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Foxgloves are a plant from the plantain family (although it is unrelated to the banana-like fruit of the same name). They are biennial which means they take two years to complete their life cycle, or perennial which means they live for more than two years although they tend not to last for longer than around five years.

Like most flowering plants, foxgloves are hermaphrodites, meaning they have both male and female reproductive organs. Foxgloves have 20-80 purple (sometimes pink, yellow or white) tubular flowers with four fused petals and sepals, that appear in late spring. They bloom for about three months.


Foxgloves grow in temperate climates, in the ground or in containers.

What does it need?

They like sun but can also grow well in shade in all types of soil, apart from extremely dry or waterlogged conditions. Each plant can produce 1-2 million seeds which will readily self-seed, so deadhead after flowering to avoid excess numbers of seedlings.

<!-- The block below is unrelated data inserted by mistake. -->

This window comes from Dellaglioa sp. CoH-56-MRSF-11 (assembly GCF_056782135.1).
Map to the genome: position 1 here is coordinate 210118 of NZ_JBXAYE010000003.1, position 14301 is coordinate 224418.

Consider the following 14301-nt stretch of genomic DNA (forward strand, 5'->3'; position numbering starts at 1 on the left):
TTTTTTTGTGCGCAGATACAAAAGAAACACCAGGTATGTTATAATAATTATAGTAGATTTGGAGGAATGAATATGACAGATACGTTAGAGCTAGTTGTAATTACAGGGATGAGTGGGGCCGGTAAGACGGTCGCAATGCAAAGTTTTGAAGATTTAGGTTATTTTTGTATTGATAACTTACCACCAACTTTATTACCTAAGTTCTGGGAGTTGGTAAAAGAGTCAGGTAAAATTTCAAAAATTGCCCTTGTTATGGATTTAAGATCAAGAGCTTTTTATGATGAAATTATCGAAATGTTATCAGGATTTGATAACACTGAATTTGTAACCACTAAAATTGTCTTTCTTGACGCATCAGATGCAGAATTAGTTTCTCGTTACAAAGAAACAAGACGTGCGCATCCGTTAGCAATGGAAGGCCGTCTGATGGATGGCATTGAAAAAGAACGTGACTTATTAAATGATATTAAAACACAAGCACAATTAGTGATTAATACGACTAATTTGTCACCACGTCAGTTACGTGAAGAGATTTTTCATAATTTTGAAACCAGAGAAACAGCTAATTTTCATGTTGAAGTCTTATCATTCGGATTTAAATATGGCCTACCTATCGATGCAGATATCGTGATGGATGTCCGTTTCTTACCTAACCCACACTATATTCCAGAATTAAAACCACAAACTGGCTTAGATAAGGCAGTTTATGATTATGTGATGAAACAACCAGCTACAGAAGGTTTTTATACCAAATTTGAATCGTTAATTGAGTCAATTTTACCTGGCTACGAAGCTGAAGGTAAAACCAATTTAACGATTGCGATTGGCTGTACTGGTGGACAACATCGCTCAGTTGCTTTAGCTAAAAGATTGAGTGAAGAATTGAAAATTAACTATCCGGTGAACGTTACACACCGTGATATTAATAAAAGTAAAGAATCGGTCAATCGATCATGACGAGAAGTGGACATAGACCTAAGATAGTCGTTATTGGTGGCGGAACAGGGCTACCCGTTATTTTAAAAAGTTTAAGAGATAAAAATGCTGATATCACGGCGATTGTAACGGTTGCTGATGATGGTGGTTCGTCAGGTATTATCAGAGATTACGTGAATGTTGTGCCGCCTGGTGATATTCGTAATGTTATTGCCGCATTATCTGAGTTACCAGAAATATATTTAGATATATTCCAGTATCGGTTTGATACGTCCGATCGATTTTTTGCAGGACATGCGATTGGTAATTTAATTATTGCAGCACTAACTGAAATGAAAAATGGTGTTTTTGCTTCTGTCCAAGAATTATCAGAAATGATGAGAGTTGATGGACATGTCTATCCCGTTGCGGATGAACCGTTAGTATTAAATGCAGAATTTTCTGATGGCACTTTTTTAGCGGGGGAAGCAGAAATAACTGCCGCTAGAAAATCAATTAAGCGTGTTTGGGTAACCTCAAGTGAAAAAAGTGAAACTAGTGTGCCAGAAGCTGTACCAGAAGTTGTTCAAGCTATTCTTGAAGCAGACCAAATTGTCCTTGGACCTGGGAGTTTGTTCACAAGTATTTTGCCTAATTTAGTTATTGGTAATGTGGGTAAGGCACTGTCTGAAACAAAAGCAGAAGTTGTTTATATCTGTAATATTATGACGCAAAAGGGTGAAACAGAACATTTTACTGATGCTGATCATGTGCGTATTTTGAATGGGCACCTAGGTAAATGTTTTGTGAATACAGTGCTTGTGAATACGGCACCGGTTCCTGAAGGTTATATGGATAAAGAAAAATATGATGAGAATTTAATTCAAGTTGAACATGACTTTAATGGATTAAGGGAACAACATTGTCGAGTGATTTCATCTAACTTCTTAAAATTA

What needs it?

Bees, hoverflies and other insects all love foxgloves. They have evolved to be especially attractive to bees, particularly long-tongued bees due to their shape. The inside of the flowers are covered in spots which show up under ultra violet light (which is how bees see) and guide the bees right up inside to rub off pollen collected from other foxgloves.

They have been used for medicinal purposes (mostly heart conditions), but it's best to leave that to the professionals because the whole plant is also fatally toxic.

Fun fact!

Other chemicals found in foxgloves are used to detect DNA in lab samples.

See a video here, and learn more here!

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